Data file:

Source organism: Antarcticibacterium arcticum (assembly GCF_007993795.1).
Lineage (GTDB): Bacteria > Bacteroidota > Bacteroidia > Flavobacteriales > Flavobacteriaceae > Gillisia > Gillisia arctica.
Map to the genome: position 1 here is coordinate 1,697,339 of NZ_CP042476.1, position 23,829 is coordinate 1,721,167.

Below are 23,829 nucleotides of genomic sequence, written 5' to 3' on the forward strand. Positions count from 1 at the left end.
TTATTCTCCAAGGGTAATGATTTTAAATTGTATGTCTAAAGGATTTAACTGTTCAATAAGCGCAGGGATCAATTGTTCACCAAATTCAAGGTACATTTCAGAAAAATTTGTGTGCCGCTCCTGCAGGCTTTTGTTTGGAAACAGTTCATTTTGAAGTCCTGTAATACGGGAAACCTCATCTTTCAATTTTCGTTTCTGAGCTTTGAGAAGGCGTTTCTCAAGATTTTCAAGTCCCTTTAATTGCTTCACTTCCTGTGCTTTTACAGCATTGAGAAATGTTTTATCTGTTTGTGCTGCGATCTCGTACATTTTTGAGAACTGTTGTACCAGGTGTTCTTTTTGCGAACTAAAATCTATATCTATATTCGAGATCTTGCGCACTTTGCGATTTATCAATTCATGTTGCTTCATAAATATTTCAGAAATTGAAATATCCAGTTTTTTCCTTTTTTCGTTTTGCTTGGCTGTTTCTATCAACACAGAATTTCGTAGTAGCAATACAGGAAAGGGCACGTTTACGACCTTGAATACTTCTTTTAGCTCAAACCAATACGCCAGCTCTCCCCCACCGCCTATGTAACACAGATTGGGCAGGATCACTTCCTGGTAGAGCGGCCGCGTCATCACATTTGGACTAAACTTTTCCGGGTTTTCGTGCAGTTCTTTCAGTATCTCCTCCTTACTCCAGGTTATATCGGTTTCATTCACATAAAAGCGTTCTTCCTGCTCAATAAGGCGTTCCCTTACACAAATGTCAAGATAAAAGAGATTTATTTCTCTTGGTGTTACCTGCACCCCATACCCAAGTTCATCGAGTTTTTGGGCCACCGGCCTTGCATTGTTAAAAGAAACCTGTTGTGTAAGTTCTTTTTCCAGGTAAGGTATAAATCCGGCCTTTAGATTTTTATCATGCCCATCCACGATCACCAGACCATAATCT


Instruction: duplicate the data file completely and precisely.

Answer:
Source organism: Antarcticibacterium arcticum (assembly GCF_007993795.1).
Lineage (GTDB): Bacteria > Bacteroidota > Bacteroidia > Flavobacteriales > Flavobacteriaceae > Gillisia > Gillisia arctica.
Map to the genome: position 1 here is coordinate 1,697,339 of NZ_CP042476.1, position 23,829 is coordinate 1,721,167.

Below are 23,829 nucleotides of genomic sequence, written 5' to 3' on the forward strand. Positions count from 1 at the left end.
TTATTCTCCAAGGGTAATGATTTTAAATTGTATGTCTAAAGGATTTAACTGTTCAATAAGCGCAGGGATCAATTGTTCACCAAATTCAAGGTACATTTCAGAAAAATTTGTGTGCCGCTCCTGCAGGCTTTTGTTTGGAAACAGTTCATTTTGAAGTCCTGTAATACGGGAAACCTCATCTTTCAATTTTCGTTTCTGAGCTTTGAGAAGGCGTTTCTCAAGATTTTCAAGTCCCTTTAATTGCTTCACTTCCTGTGCTTTTACAGCATTGAGAAATGTTTTATCTGTTTGTGCTGCGATCTCGTACATTTTTGAGAACTGTTGTACCAGGTGTTCTTTTTGCGAACTAAAATCTATATCTATATTCGAGATCTTGCGCACTTTGCGATTTATCAATTCATGTTGCTTCATAAATATTTCAGAAATTGAAATATCCAGTTTTTTCCTTTTTTCGTTTTGCTTGGCTGTTTCTATCAACACAGAATTTCGTAGTAGCAATACAGGAAAGGGCACGTTTACGACCTTGAATACTTCTTTTAGCTCAAACCAATACGCCAGCTCTCCCCCACCGCCTATGTAACACAGATTGGGCAGGATCACTTCCTGGTAGAGCGGCCGCGTCATCACATTTGGACTAAACTTTTCCGGGTTTTCGTGCAGTTCTTTCAGTATCTCCTCCTTACTCCAGGTTATATCGGTTTCATTCACATAAAAGCGTTCTTCCTGCTCAATAAGGCGTTCCCTTACACAAATGTCAAGATAAAAGAGATTTATTTCTCTTGGTGTTACCTGCACCCCATACCCAAGTTCATCGAGTTTTTGGGCCACCGGCCTTGCATTGTTAAAAGAAACCTGTTGTGTAAGTTCTTTTTCCAGGTAAGGTATAAATCCGGCCTTTAGATTTTTATCATGCCCATCCACGATCACCAGACCATAATCT